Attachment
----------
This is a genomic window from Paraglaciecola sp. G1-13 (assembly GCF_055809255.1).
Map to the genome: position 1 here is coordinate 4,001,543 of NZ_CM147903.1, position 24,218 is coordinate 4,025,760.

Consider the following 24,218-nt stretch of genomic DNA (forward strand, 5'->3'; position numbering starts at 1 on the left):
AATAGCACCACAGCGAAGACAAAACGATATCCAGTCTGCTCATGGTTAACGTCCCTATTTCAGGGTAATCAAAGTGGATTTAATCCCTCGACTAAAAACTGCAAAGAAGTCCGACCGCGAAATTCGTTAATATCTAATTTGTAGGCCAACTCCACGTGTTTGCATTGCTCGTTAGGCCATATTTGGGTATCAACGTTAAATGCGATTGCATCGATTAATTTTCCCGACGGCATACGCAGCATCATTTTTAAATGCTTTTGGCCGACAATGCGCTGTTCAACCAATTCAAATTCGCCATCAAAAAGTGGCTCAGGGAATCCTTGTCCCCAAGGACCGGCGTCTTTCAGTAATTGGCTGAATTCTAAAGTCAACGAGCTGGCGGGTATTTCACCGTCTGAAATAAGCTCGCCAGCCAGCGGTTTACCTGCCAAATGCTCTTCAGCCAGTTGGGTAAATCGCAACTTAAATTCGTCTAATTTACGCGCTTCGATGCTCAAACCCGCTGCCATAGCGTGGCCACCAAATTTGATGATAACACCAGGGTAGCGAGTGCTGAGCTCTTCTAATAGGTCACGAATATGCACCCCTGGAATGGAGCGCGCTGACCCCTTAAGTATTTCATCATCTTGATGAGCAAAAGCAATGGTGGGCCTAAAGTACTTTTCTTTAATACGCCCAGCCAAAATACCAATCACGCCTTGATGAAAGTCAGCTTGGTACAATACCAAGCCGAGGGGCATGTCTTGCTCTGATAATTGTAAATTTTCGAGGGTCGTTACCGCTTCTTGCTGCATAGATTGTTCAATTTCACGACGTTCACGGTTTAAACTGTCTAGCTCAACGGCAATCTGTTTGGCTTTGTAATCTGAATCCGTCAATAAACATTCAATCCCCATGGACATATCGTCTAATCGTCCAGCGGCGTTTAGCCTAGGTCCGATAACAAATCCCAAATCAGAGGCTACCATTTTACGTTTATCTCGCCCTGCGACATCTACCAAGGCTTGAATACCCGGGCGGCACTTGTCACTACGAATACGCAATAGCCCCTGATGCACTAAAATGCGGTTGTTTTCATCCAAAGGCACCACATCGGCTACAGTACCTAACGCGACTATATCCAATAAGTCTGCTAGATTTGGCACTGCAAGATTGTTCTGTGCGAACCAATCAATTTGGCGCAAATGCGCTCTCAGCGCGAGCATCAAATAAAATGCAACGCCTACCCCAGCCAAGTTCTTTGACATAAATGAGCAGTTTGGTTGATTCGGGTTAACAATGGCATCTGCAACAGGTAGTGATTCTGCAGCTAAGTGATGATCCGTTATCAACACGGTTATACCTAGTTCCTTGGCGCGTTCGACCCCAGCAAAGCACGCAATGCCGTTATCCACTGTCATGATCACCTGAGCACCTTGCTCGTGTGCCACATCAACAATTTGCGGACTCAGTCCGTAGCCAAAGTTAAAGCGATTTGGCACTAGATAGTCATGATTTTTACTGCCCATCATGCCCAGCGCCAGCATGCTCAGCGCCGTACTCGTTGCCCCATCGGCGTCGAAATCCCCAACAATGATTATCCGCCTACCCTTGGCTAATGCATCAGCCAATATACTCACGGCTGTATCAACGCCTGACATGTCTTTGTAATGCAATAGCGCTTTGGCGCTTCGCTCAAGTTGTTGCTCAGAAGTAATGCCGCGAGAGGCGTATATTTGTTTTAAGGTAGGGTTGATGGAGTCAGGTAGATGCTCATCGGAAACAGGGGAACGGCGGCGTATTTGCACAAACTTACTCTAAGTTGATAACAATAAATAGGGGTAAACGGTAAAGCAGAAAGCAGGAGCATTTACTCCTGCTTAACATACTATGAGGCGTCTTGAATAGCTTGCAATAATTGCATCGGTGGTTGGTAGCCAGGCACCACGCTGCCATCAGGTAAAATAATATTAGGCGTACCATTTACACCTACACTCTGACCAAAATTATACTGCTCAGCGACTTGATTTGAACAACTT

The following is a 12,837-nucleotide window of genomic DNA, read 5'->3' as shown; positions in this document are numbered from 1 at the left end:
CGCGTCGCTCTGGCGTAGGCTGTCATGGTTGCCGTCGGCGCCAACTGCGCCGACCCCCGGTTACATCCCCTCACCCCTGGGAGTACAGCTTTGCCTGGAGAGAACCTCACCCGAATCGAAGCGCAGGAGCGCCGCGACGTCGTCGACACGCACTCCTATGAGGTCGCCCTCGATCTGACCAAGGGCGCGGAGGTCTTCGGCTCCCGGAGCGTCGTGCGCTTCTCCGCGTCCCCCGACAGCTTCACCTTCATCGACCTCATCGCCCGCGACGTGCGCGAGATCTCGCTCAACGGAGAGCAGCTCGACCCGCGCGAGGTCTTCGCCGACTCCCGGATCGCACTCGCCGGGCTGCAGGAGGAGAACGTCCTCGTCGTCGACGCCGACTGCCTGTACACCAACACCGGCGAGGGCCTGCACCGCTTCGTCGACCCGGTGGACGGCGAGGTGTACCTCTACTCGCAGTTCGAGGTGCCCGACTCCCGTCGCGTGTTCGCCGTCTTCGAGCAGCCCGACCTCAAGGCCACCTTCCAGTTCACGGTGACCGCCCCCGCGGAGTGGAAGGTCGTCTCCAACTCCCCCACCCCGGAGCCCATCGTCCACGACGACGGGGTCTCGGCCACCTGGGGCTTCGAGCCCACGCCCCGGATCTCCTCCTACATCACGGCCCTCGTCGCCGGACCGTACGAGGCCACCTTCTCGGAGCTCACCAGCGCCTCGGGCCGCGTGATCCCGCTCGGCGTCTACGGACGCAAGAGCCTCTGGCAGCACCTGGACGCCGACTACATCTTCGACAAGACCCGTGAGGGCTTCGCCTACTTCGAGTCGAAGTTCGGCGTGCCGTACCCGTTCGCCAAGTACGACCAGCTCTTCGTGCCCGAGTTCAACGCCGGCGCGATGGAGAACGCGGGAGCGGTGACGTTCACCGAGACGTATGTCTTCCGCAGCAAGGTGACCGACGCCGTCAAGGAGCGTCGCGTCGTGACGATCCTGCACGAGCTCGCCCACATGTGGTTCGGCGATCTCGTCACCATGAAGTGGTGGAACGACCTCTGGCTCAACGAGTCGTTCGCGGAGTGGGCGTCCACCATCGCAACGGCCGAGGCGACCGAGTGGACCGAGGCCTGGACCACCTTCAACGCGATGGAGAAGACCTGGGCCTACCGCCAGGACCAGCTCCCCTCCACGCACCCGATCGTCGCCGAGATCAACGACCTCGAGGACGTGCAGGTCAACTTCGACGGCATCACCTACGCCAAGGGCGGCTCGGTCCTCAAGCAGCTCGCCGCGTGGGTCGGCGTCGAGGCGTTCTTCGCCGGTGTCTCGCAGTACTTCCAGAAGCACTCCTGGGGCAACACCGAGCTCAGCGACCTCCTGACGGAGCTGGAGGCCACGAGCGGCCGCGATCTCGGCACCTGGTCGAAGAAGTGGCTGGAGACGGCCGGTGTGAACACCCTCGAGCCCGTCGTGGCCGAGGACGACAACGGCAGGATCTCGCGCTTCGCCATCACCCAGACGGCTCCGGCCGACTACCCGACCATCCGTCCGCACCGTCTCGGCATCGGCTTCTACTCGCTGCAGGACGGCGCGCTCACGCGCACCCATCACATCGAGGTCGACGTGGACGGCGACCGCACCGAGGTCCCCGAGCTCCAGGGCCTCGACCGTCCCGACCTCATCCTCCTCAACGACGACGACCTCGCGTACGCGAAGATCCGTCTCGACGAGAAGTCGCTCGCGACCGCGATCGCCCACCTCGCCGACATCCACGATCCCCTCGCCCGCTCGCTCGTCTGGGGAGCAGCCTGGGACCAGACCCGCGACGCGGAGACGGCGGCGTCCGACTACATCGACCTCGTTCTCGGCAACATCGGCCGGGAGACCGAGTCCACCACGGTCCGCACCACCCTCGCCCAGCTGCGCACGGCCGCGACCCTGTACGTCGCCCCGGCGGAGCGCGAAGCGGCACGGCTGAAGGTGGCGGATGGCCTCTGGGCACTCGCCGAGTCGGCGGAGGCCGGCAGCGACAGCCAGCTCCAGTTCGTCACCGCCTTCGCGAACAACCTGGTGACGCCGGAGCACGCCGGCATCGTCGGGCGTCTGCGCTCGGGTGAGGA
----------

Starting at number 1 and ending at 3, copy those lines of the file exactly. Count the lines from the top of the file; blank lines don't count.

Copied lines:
This is a genomic window from Paraglaciecola sp. G1-13 (assembly GCF_055809255.1).
Map to the genome: position 1 here is coordinate 4,001,543 of NZ_CM147903.1, position 24,218 is coordinate 4,025,760.

Consider the following 24,218-nt stretch of genomic DNA (forward strand, 5'->3'; position numbering starts at 1 on the left):